For renting vs buying, I'd look at how much they cost vs how many times a year you think you'd use it. If you will only use it once a year or so it'll probably be cheaper to rent one, but if it's something that you'll be using every couple months then buying one may make more sense.
Picture one of the large trail behind chippers you see the road crews and utility companies using. They have a tremendous amount of horsepower, 12" or more blades and wide open chutes. They push in a whole tree and in 30 seconds you have a pile of wood chips. They are also fairly dangerous.
Some of the smaller home-owner chippers are more of a pain than a help. Depending on the chipper, the throat is usually so small that you are constantly having to break up the sticks every place they branch for them to fit down the chute. And they are not pulled in like the big units, these fed by you pushing the sticks in to the point that you can't reach or shouldn't reach in any farther. Gravity takes over with what's left over and the stick ends up bouncing around in there until it finally get nibbled away at until it's gone. It's very time consuming and noisy. About half the time it doesn't get all ground up and when you shut it down for the day and want to start it up the next day, yesterdays left overs are still down in there. Now their preventing you from starting it up because it has slid down and is now jamming the cutter head and preventing it from spinning. It's like trying to start a lawn mower when the blade is up against a rock. It's not going to happen. You either have to turn the machine upside down and hope gravity slides it the other way for you to get it out or unbolt the chute and pull it out.
I bought mine new about 8 years ago for around $650. It is a 6.5 HP Troybilt chipper/vac. I thought it was a good idea when I first got it. I find myself using it more for mulching leaves than chipping.
$650 would buy a lot of mulch. Another idea, I have recently talked to the tree trimmers doing their work on our road. They are usually looking for some place to dump their chips. I got two truck loads for free, it wasn't enough for what I needed, but it would have taken me a month of chipping to get the same pile with mine.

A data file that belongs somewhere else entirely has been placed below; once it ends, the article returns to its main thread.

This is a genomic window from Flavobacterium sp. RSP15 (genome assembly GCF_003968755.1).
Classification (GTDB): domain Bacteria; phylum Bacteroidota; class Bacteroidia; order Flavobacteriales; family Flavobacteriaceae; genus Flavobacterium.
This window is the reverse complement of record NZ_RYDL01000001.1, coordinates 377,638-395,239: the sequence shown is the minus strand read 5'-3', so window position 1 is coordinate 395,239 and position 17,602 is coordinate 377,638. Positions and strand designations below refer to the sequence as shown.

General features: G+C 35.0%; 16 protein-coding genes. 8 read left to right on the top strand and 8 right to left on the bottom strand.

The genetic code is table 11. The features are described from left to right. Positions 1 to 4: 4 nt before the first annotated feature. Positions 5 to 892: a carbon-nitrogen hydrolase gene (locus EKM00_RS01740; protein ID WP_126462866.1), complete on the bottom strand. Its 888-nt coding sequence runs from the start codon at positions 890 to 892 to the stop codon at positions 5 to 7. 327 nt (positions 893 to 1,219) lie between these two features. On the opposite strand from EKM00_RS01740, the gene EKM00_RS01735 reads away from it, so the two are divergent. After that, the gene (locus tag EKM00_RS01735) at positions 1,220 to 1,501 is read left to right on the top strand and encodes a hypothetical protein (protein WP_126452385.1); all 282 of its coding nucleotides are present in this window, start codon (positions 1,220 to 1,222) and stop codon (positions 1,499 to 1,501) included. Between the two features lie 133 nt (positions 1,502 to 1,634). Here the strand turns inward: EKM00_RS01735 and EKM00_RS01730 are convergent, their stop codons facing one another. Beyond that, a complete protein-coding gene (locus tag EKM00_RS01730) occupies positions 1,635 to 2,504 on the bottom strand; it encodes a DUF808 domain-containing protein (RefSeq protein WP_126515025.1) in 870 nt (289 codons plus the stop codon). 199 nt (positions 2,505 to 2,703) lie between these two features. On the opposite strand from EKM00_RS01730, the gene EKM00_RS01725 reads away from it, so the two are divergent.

As you can hear, think twice before buying one (at least one like mine). That's my experience anyway.
Thank you for your input. I was hoping to find free mulch, but I guess the road crews don't have the budget for that any more. I suppose one that we could rent would be similar to the ones we could buy? Your experience sounds like just the encouragement I need to buy some mulch! Thanks.
Since I don't wonder through here very often, I'm chiming in pretty late. I bought a Troybuilt several years ago and love it! I try to stay with branches under 4" and would rather that the fresh leaves not be on the branches. Usually I like to chip in the spring and fall when its cooler. Yes, it is work but goes better with 2 people. One picking up the brush from the pile and one to feed the chipper. After awhile you'll figure out which pieces are more trouble than they're worth and you just don't put them through. Worth the money it cost? I'm not so sure about that but the brush needs to be dealt with anyway, and I enjoy the while project when we chip.
We've bought two chipper shredders off of craigslist --- saved 75% over buying one retail. We have 19 trees that require regular trimming and chip/shred the trimmings to make mulch for around the grass, flower beds and the garden. Buying one of these was an investment, but we've produced yards and yards of mulch. We're able to shred leaves as well which makes them ready to compost. All in all I'm really, really glad to have a chipper/shredder but couldn't have afforded to pay retail for one. The used ones have done fine -- I guess you just have to make sure you're not getting a machine that's been run into the ground.
Dead wood is much harder than green. Just try taking a pair of loppers and cut through a 1" green branch than a 1" dead one. Which was easier? With the chipper, it's the same way. On mine holding a dead branch in the chipper while it gets chewed up is about as bad as using a jackhammer. By the end of a couple hours of that, it feels like your arm is going to fall off.
We use our chipper on branches that are freshly trimmed off our trees. After seeing how the dead wood dulls the blade, my preference is to take any dead branches we get to the dump. Cutting blades are expensive to replace, not to mention the extra stress on the motor when it has to work harder to chip the wood.
I am going to chime in to the chipper caper a little late.
I would go to the rental yard and rent a chipper. If you have tree limbs that need to be dealt with on a regular basis, build a place where you can store them up for a few months; otherwise, take the limbs to the recycler, if you can't burn.
I have owned 2 home type chippers and neither were worth the sweat and aggravation I used trying to chip a few limbs. The last one I bought from Home Depot, a Cub Cadet. It was totally worthless!!! It was designed to prevent someone from getting injured and suing Home Depot or Cub Cadet. It was NOT designed to chip limbs. You couldn't even get it to mulch leaves without using a stick and poking the leaves into the machine. I used it a total of 20 minutes and shut it off. Unfortunately, I waited too long to use it after I bought it so HD would not give me my money back.
I have a smaller Mackissick. We use it a lot , we have had it for about 7 yrs and starts every time we use it. It is pulled by a lawn tractor and is not too bad to move by hand . Up hill no but on the flat not a problem.
They are not cheap but we have a lot of trees.